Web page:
Children/Young Adult; Sci-Fi/Fantasy/Horror; (Market)
Teenage twins Rose and Daniel aren’t allowed phones, computers, even a TV, thanks to their conspiracy-obsessed father. But when the people he always thought were after him actually turn up, the twins realise he wasn’t as paranoid as they’d always thought.
With their dad missing and their house burned to the ground, Rose and Daniel find themselves at the centre of a worldwide conspiracy that stretches back through the ages, involving some of the most powerful and mysterious organisations on the planet.
Why them? Why their dad? The answers to these questions and other, darker mysteries lie beyond the doors of an ancient house called Skerryvore.
These mysteries link the twins to a Dark Age king and queen, to a secret society that stands behind the City of London, and an energy source that links some of the world’s most ancient sites into a network that has the power – literally – to change the world.
Skerryvore is the first book in the Dark Net series
Plot/Idea: 6 out of 10
Originality: 7 out of 10
Prose: 5 out of 10
Character/Execution: 5 out of 10
Overall: 5.75 out of 10
Plot: The novel offers a compelling concept (teenage twins have always dismissed their father’s rejection of cell phones, computers, and TV as conspiracy theory-driven paranoia--until he goes missing) that evolves into a far-reaching and multilayered story.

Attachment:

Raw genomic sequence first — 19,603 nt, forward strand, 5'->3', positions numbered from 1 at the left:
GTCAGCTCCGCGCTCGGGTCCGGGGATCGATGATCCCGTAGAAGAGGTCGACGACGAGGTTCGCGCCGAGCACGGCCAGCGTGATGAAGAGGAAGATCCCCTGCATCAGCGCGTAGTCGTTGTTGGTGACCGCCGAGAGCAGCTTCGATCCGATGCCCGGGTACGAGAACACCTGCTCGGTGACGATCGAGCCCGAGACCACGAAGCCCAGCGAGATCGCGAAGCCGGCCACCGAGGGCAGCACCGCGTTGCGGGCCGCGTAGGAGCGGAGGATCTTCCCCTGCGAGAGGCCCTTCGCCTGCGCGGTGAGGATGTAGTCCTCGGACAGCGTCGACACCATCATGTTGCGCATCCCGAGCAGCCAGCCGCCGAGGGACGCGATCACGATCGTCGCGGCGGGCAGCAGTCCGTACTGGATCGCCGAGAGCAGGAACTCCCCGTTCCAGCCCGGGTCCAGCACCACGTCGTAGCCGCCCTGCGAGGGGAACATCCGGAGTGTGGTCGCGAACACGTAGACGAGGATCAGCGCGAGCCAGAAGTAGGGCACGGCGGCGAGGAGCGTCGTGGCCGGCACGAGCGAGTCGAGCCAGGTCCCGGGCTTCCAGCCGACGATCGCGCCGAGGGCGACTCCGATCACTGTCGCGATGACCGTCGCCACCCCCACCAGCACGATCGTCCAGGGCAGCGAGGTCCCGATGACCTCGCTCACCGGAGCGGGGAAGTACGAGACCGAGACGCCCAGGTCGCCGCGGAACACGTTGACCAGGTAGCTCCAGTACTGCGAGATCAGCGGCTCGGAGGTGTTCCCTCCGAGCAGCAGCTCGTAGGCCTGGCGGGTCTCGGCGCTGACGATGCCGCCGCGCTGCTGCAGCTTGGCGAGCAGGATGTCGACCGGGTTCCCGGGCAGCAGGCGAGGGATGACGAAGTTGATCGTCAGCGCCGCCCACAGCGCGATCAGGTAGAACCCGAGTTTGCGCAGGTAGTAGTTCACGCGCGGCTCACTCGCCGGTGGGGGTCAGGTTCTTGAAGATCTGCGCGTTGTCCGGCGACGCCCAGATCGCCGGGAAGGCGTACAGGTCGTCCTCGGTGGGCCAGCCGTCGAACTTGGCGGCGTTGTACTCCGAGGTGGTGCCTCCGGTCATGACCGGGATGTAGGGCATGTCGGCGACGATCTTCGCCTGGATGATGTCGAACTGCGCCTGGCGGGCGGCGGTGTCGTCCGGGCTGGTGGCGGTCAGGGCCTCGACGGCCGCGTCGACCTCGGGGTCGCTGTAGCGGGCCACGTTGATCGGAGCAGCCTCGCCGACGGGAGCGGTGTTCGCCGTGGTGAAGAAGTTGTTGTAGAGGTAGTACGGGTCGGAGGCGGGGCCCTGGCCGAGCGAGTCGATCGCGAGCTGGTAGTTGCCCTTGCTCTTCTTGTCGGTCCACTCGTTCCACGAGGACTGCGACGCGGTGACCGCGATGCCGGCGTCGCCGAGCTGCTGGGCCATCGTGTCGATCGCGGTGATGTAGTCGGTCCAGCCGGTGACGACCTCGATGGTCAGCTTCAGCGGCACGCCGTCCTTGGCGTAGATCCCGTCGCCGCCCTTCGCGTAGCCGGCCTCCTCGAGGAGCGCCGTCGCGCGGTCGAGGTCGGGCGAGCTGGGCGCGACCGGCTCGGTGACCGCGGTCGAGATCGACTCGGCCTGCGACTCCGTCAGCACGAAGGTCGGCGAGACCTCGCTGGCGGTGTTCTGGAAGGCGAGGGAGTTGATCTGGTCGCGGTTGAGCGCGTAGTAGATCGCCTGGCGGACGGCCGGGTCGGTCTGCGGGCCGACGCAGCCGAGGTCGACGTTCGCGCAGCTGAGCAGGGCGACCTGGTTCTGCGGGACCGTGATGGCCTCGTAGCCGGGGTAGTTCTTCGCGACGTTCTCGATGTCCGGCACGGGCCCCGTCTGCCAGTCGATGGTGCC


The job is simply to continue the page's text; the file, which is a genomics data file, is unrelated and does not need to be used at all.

Prose: Williams’s prose tends toward overwriting, with heavy blocks of exposition that can interfere with momentum.
Originality: Williams integrates a smart and timely thematic element into this sci-fi story by exploring the potential threats posed by overuse of modern technology.
Character Development: While the characters have clear, distinctive roles in the story, they otherwise are lacking in substantive emotional depth.
Date Submitted: June 22, 2018
Technology and legend combine in Williams’s uneven debut techno-thriller, which pits twins against powers unknown on a craggy Scottish island. Daniel and Rose’s father has eschewed all technology and become increasingly paranoid after losing his job with a multinational tech firm. When the family’s London house mysteriously burns down, leaving their father presumed dead, a man named Brendan secrets the siblings away to the isle of Cranagh. There, they encounter the enigmatic Mr. Hubblestone and his equally mystifying house, Skerryvore, with its never-ending library. Soon, the twins, Brendan, and Hubblestone engage in a battle for Skerryvore against sinister forces, and the children learn that they hold the key to their own survival, the survival of the house, and more. Dense exposition hampers the pace, and thinly drawn characters coupled with a lack of resolution may prove frustrating for readers. Still, Williams’s exploration of the perils of relying overmuch on technology is germane to today’s discussions about rapid technological advancement, and the book offers both a haunting atmosphere and a unique and layered plot. Ages 12–up. (BookLife)
Lee Williams has created an amazing adventure in this wonderfully written YA fantasy epic, Skerryvore. Exciting and well done with plenty of twists and turns to capture and hold the reader's interest - I know it did mine! Perfectly paced and full of brilliant characters, the fast-paced action spirals you forward to an exciting climax that pulls almost all the mysterious clues together, leaving you satisfied yet still anxious for the follow-up novel. Lee Williams mixes history, science fiction and everyday social issues along with mythical characters and legends to make Skerryvore the ideal story to keep you reading and wanting to read even more.